John Boorman's 1987 film Hope and Glory, about the London Blitz seen through the eyes of a nine-year-old boy, is a favourite in the Rowan-Legg household (seriously, we can all quote it almost verbatim to the point of annoying guests). Partly based on Boorman's own experiences, it was the perfect mixture of humour, family drama and the realities of the difficult homefront life during World War II. So it was with a mixture of great anticipation and trepidation that I sat down to watch his follow up, Queen and Country. I shouldn't have worried; Boorman's keen eye for detail, his strong political convictions, and his lack of fear in being both romantic and politically satirical have not dimished.
Set 10 years after the first film, our hero, Billy Rohan (Callum Turner), now 19 and still living on the river (noted now as being near Shepperton film studios), has been conscripted into the army. The British are participating in the Korean War, so the danger looms of Billy being sent to the front. He and fellow conscript Percy (Caleb Landry Jones) butt heads with their various superiors, such as the by-the-book non-com officer and PTSD sufferer Bradley (David Thelis) and insipid commander Cross (Richard E. Grant); meet pretty nurses and other ladies, one of whom steals Billy's heart; and Billy espouses left-leaning political ideals that go against the establishment. His sister Dawn returns for a visit from Canada (where she went to live with her husband after getting pregnant at 17 in the first film), and Billy growns into manhood.
It could be argued that both the narrative and construction of the film offers little in the way of surprise; but in this case, and in the hands of a master such as Boorman, this is not a bad thing. The film is injected with a very British dry and ironic humour, as the young lads adjust to army life; while neither likes it, Billy accepts it, but Percy finds it a struggle to the point of getting into serious trouble with his superiors. As stated, the officers represented are cut from cloth, but again, given the director and actors, they are infused with greater depth. Thewlis stands out, not only with his character's eidedic memory for army regulations, but in slowly revealing the effects of PTSD with such effectiveness realness that sympathy is inevitable.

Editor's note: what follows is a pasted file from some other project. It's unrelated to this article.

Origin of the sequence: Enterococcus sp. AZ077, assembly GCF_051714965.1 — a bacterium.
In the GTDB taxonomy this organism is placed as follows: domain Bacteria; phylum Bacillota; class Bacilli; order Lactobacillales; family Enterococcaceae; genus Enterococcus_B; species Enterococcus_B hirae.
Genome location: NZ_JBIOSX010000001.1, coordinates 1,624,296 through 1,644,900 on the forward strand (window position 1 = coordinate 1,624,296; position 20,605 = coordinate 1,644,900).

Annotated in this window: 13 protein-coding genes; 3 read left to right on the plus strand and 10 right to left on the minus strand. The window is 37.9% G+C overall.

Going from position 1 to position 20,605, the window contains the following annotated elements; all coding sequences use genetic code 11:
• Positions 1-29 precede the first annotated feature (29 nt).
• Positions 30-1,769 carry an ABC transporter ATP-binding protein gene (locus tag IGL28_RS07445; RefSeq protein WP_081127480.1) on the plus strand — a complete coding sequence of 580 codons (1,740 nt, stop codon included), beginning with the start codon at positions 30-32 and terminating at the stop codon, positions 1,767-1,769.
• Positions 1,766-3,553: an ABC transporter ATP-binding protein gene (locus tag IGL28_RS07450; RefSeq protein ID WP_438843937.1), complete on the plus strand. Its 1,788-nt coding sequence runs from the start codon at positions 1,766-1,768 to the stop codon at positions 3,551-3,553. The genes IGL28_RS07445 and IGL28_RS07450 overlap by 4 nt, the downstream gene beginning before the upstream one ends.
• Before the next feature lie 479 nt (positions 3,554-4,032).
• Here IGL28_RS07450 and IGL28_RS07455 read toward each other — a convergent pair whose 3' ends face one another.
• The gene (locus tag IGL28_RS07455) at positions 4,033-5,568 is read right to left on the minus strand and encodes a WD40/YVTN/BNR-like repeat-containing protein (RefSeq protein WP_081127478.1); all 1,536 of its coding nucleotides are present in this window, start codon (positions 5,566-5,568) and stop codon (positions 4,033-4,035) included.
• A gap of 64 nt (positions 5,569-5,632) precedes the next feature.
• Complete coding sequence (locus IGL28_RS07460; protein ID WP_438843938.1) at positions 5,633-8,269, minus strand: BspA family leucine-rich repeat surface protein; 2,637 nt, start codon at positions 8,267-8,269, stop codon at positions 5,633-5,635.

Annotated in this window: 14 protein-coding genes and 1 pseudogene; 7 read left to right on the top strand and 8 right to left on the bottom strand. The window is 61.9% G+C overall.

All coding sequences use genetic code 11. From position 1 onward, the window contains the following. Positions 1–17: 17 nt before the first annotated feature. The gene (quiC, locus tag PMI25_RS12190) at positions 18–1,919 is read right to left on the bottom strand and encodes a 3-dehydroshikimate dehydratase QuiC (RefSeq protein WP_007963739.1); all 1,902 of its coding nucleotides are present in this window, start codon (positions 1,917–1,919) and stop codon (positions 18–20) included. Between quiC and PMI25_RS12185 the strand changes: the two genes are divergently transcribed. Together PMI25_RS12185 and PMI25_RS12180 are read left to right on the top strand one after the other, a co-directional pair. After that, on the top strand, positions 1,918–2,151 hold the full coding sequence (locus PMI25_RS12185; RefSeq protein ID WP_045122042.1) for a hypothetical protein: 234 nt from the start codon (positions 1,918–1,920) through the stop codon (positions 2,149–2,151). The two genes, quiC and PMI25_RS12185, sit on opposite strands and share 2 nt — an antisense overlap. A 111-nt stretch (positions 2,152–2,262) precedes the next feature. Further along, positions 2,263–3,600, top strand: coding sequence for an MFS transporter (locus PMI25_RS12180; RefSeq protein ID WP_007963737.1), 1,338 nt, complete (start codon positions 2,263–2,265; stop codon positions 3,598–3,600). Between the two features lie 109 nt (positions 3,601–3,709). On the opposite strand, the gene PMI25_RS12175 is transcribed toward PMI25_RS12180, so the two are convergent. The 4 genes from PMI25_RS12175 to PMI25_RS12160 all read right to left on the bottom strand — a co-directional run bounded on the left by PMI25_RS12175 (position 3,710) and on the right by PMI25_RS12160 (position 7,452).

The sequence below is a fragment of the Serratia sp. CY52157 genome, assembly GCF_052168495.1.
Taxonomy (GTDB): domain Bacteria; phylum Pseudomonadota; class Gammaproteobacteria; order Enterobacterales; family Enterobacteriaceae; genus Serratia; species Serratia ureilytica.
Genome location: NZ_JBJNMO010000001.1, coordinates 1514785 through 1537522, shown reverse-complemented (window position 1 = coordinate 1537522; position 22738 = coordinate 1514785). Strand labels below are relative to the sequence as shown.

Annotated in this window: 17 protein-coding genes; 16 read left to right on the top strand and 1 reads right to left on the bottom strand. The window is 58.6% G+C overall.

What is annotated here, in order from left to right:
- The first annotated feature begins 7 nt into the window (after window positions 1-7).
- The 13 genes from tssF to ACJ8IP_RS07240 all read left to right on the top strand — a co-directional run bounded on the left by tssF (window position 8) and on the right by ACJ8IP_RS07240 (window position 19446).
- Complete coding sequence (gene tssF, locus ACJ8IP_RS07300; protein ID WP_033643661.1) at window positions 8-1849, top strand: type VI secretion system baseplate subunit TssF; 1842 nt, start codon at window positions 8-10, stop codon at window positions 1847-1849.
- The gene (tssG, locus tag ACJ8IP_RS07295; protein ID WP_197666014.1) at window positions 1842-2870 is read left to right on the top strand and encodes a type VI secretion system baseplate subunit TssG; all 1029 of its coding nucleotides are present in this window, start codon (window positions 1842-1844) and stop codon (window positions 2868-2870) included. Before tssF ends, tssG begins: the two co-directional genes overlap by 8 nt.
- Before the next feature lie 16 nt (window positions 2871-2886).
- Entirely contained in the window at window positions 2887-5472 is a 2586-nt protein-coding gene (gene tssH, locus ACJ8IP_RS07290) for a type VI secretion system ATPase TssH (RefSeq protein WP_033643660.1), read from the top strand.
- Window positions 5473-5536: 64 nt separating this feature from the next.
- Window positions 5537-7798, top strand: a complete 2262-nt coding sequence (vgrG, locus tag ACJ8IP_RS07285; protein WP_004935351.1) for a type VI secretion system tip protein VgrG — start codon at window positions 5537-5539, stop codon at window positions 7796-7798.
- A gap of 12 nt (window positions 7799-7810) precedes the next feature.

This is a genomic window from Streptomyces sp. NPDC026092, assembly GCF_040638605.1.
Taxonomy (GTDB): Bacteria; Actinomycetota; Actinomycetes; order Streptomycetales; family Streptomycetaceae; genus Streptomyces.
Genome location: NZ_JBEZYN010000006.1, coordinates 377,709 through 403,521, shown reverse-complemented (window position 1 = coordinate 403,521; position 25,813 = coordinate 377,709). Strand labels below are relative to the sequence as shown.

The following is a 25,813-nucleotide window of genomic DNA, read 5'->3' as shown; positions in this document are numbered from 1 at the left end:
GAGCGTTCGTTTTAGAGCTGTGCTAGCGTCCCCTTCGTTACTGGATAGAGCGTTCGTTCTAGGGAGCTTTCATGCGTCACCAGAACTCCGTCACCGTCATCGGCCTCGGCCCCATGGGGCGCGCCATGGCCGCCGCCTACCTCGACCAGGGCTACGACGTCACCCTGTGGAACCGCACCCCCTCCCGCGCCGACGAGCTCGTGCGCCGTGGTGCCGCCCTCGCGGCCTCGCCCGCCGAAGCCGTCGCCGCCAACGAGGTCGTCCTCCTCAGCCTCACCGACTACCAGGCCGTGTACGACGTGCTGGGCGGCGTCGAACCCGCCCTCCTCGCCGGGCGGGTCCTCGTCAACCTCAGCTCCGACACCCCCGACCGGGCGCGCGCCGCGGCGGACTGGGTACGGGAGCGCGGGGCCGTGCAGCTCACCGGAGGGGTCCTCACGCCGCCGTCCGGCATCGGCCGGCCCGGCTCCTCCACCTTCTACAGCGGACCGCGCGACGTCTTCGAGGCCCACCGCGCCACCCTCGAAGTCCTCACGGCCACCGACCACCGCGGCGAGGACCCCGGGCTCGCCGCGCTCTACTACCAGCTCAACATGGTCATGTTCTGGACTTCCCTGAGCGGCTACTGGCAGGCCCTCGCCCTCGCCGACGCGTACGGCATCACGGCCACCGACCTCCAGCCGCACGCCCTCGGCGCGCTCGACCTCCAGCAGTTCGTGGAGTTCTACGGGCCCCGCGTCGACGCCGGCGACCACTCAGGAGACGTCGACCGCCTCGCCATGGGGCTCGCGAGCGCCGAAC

Turner plays Billy exactly as you would have expected him to grow up: intelligent, aware of his surroundings, well-read, and influenced enough by what he saw during the Blitz so as to be, if not necessarily a conscientious objector, then at least someone who knows well enough that this particular war is about conflicting political ideologies (neither of which he supports) as oppose to fighting world domination. Like its predecessor, the events are viewed through Billy's eyes, so that the tone moves from humourous to serious to an eventual relatively happy ending. We get to see Billy strike out on his own, experience his first love and first heartache, his first adult confrontation with the consequences of his bad actions, and the development of his intellect. Billy's imagination has not dimished though, and the film gives nod to his imagining in a few scenes, a fantasy of grandeur and imagination that one has no trouble imagining Billy, as a substitute for Boorman, in his future role as storyteller.
Again, like Hope and Glory, Queen and Country works best when it reflects on the effect world events have a simple family life. When Billy has a weekend at home with his parents (David Hayman returns as his Dad, the only original cast member to reprise his role) and brings Percy along so they can all watch the coronation of Queen Elizabeth II, you can sense how the family has adjusted since the Blitz, not always for the better (especially considering the unexplained absence of younger sister Suzy from the story). But like good British folk, they keep calm and carry on.
I wouldn't say that it is necessary to have seen Hope and Glory to watch Queen and Country, though there are a few loving nods, such as Billy's eventually army assignment, and Percy's short-term destination at the end of the film (I'll leave those discoveries for those who have seen the first film). And while it might not be quite as strong or original as the first, Queen and Country showcases much of the best of Boorman's work: war, political awareness, love, and family.